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Otol Neurotol. 2015 Aug;36(7):1137-45. doi: 10.1097/MAO.0000000000000753.

A Retrospective Analysis of the Contribution of Reported Factors in Cochlear Implantation on Hearing Preservation Outcomes.

Author information

1
*Institute of Sound and Vibration Research, †Auditory Implant Service, Faculty of Engineering and the Environment, and ‡Clinical Neurosciences, Institute for Life Sciences, Faculty of Medicine, University of Southampton, Southampton, U.K.

Abstract

INTRODUCTION:

Preservation of residual hearing is essential to perceive acoustic stimulation from hybrid cochlear implants (CI). Preservation is a good marker of atraumatic surgery and residual hearing may be exploited further or enhanced in future therapies, making complete hearing preservation a desirable goal for all current CI surgeries. There is large variability in the amount of hearing preserved and the timeframe over which it is lost after CI. The increase in numbers of patients with high levels of residual hearing at implantation means that understanding the variables affecting its preservation is more important than ever.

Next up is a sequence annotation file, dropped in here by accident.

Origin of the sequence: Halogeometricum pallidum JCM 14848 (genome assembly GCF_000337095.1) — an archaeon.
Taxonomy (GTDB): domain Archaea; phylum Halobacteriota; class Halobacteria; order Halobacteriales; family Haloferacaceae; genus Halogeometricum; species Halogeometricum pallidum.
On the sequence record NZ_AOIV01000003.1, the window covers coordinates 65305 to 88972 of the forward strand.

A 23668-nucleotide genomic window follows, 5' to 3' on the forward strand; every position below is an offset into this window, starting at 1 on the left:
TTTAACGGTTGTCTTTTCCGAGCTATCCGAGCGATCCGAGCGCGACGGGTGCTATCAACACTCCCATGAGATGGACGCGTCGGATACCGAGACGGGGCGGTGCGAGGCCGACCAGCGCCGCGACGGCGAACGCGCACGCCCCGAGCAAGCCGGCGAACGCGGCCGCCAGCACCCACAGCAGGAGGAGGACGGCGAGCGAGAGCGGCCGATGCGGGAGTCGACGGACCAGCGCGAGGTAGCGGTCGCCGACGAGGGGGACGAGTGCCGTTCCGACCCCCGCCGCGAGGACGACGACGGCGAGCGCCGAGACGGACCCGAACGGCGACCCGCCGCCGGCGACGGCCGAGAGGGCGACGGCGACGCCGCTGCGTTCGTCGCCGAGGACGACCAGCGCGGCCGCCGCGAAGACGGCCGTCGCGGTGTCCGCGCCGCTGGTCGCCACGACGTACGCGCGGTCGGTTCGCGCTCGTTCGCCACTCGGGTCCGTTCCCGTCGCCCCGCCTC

DATA SOURCES:

An English search term with generic and specific items concerning hearing preservation and cochlear implantation was searched on the Web of Science service. The search timeframe was limited to 2000 to 2014, with no language limitations on results.

STUDY SELECTION:

Hearing preservation, retrospective CI outcome studies which reported pre- and post-surgical pure-tone audiometry (PTA) were identified and selected.

DATA EXTRACTION:

PTA thresholds were extracted from audiograms or tables and converted into a low-frequency hearing preservation (LFHP) score. Data for 21 factors associated with hearing preservation were collected from studies.

DATA SYNTHESIS:

Factors were included in a hearing preservation model if they had both a significant bivariate correlation with LFHP and a significant Kruskal-Wallis H test result (for ordinal data) or a significant multiple regression analysis result (for scale data).

CONCLUSIONS:

Seven factors were found to have a significant effect on hearing preservation: insertion site, progressive versus stable hearing loss, insertion angle of electrode, use of intraoperative topical steroids, use of steroids (via any route/timing), hearing etiology, and electrode array type. The best hearing preservation options are given.

PMID:
25853614
DOI:
10.1097/MAO.0000000000000753
[Indexed for MEDLINE]

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